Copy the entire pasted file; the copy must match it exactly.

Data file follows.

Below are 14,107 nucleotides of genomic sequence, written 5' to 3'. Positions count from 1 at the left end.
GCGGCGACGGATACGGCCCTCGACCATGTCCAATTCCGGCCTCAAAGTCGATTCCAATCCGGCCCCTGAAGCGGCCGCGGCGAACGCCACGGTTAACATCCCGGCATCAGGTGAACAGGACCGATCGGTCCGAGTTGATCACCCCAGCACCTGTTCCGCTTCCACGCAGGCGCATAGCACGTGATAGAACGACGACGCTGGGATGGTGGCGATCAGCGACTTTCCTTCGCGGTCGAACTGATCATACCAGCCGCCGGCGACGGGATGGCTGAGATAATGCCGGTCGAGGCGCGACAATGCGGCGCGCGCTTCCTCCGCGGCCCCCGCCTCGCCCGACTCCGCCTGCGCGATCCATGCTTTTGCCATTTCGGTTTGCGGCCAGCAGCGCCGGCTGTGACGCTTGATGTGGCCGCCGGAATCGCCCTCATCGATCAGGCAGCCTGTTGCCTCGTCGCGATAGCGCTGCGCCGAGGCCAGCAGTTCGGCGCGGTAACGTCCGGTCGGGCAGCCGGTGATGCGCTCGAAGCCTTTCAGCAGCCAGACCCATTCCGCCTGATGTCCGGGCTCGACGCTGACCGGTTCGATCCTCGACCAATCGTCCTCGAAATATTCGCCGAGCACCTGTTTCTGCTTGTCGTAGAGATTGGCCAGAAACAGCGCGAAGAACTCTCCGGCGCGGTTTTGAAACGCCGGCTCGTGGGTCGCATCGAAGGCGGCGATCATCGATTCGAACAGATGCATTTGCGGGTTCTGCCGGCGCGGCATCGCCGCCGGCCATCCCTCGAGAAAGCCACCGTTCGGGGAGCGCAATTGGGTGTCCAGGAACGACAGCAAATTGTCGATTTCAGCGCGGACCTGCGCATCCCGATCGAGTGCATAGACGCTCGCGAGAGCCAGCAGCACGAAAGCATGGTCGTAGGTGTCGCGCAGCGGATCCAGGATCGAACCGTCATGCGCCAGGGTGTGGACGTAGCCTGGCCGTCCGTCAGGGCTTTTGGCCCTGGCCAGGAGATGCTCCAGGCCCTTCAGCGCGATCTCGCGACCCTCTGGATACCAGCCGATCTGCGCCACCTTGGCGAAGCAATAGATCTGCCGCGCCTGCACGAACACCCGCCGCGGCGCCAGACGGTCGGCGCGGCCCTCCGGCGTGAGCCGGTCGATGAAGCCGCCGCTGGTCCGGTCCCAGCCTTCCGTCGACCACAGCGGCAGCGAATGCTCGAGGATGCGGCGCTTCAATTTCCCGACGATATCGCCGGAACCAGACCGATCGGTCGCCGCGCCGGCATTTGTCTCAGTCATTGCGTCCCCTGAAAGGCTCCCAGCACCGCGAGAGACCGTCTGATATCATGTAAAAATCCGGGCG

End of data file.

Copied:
Below are 14,107 nucleotides of genomic sequence, written 5' to 3'. Positions count from 1 at the left end.
GCGGCGACGGATACGGCCCTCGACCATGTCCAATTCCGGCCTCAAAGTCGATTCCAATCCGGCCCCTGAAGCGGCCGCGGCGAACGCCACGGTTAACATCCCGGCATCAGGTGAACAGGACCGATCGGTCCGAGTTGATCACCCCAGCACCTGTTCCGCTTCCACGCAGGCGCATAGCACGTGATAGAACGACGACGCTGGGATGGTGGCGATCAGCGACTTTCCTTCGCGGTCGAACTGATCATACCAGCCGCCGGCGACGGGATGGCTGAGATAATGCCGGTCGAGGCGCGACAATGCGGCGCGCGCTTCCTCCGCGGCCCCCGCCTCGCCCGACTCCGCCTGCGCGATCCATGCTTTTGCCATTTCGGTTTGCGGCCAGCAGCGCCGGCTGTGACGCTTGATGTGGCCGCCGGAATCGCCCTCATCGATCAGGCAGCCTGTTGCCTCGTCGCGATAGCGCTGCGCCGAGGCCAGCAGTTCGGCGCGGTAACGTCCGGTCGGGCAGCCGGTGATGCGCTCGAAGCCTTTCAGCAGCCAGACCCATTCCGCCTGATGTCCGGGCTCGACGCTGACCGGTTCGATCCTCGACCAATCGTCCTCGAAATATTCGCCGAGCACCTGTTTCTGCTTGTCGTAGAGATTGGCCAGAAACAGCGCGAAGAACTCTCCGGCGCGGTTTTGAAACGCCGGCTCGTGGGTCGCATCGAAGGCGGCGATCATCGATTCGAACAGATGCATTTGCGGGTTCTGCCGGCGCGGCATCGCCGCCGGCCATCCCTCGAGAAAGCCACCGTTCGGGGAGCGCAATTGGGTGTCCAGGAACGACAGCAAATTGTCGATTTCAGCGCGGACCTGCGCATCCCGATCGAGTGCATAGACGCTCGCGAGAGCCAGCAGCACGAAAGCATGGTCGTAGGTGTCGCGCAGCGGATCCAGGATCGAACCGTCATGCGCCAGGGTGTGGACGTAGCCTGGCCGTCCGTCAGGGCTTTTGGCCCTGGCCAGGAGATGCTCCAGGCCCTTCAGCGCGATCTCGCGACCCTCTGGATACCAGCCGATCTGCGCCACCTTGGCGAAGCAATAGATCTGCCGCGCCTGCACGAACACCCGCCGCGGCGCCAGACGGTCGGCGCGGCCCTCCGGCGTGAGCCGGTCGATGAAGCCGCCGCTGGTCCGGTCCCAGCCTTCCGTCGACCACAGCGGCAGCGAATGCTCGAGGATGCGGCGCTTCAATTTCCCGACGATATCGCCGGAACCAGACCGATCGGTCGCCGCGCCGGCATTTGTCTCAGTCATTGCGTCCCCTGAAAGGCTCCCAGCACCGCGAGAGACCGTCTGATATCATGTAAAAATCCGGGCG